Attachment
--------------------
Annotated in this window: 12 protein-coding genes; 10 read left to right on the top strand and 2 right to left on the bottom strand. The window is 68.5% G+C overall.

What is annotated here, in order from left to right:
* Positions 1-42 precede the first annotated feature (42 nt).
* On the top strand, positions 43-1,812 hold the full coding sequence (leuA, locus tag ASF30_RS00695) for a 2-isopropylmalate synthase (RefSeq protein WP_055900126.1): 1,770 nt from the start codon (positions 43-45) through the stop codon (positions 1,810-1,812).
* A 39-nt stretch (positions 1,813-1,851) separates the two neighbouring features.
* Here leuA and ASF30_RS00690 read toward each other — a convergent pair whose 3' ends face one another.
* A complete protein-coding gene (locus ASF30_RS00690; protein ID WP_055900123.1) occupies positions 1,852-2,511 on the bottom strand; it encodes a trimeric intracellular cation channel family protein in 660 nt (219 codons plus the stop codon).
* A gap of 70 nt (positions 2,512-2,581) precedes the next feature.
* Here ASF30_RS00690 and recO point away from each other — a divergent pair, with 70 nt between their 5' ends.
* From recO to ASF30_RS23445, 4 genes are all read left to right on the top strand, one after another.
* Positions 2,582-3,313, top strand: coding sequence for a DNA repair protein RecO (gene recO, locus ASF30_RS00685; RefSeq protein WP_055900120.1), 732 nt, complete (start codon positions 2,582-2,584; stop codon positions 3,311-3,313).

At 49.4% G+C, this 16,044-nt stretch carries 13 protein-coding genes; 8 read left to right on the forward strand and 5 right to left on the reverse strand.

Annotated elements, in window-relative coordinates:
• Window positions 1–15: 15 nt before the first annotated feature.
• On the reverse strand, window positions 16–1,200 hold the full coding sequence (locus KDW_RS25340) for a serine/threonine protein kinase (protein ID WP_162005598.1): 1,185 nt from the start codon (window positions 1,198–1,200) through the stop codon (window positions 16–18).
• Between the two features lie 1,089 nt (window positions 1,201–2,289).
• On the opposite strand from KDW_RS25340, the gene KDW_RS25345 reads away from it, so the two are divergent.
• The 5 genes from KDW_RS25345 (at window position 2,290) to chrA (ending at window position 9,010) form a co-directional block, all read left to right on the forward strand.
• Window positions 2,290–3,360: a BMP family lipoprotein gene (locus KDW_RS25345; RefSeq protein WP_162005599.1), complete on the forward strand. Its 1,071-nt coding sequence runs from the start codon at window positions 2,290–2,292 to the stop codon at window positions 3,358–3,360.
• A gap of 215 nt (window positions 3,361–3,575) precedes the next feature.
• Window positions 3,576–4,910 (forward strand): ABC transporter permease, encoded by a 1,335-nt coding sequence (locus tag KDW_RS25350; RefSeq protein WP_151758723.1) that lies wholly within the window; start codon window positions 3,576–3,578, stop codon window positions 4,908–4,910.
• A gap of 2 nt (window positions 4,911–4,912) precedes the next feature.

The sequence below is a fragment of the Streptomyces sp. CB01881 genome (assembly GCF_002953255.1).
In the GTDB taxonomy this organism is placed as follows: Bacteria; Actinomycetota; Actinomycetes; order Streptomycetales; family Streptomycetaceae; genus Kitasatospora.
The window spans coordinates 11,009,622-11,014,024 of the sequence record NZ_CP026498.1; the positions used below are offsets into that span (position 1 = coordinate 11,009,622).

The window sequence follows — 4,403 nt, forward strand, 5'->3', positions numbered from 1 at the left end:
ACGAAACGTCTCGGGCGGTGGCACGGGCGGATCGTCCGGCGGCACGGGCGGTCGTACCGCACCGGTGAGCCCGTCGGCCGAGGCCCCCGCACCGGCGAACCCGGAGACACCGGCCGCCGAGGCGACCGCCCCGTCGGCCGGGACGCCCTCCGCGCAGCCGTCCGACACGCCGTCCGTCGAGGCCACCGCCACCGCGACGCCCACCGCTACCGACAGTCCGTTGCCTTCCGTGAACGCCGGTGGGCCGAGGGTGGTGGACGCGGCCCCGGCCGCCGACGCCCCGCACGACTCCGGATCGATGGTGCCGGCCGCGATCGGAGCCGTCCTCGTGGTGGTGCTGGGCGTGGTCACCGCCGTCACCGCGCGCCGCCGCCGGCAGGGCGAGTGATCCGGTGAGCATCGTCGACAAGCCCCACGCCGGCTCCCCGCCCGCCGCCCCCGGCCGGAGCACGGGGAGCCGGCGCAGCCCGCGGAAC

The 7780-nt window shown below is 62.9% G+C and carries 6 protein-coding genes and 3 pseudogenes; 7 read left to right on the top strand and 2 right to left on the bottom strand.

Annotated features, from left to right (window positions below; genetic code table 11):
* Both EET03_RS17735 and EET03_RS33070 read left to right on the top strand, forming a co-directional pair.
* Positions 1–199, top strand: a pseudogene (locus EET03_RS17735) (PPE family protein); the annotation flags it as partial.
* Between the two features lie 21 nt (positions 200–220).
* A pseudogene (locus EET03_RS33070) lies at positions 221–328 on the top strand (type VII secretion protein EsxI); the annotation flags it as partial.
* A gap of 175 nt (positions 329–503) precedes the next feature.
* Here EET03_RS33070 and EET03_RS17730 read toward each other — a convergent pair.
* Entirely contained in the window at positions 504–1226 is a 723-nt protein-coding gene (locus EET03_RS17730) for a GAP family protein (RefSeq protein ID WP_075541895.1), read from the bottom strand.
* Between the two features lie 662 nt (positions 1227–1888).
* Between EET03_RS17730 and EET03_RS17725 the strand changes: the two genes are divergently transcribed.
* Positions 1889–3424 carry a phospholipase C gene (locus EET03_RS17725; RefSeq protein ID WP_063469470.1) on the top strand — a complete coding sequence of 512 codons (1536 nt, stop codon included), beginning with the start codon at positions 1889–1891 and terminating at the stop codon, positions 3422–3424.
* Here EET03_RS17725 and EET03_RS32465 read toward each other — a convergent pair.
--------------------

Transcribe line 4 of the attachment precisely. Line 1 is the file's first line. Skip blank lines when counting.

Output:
* On the top strand, positions 43-1,812 hold the full coding sequence (leuA, locus tag ASF30_RS00695) for a 2-isopropylmalate synthase (RefSeq protein WP_055900126.1): 1,770 nt from the start codon (positions 43-45) through the stop codon (positions 1,810-1,812).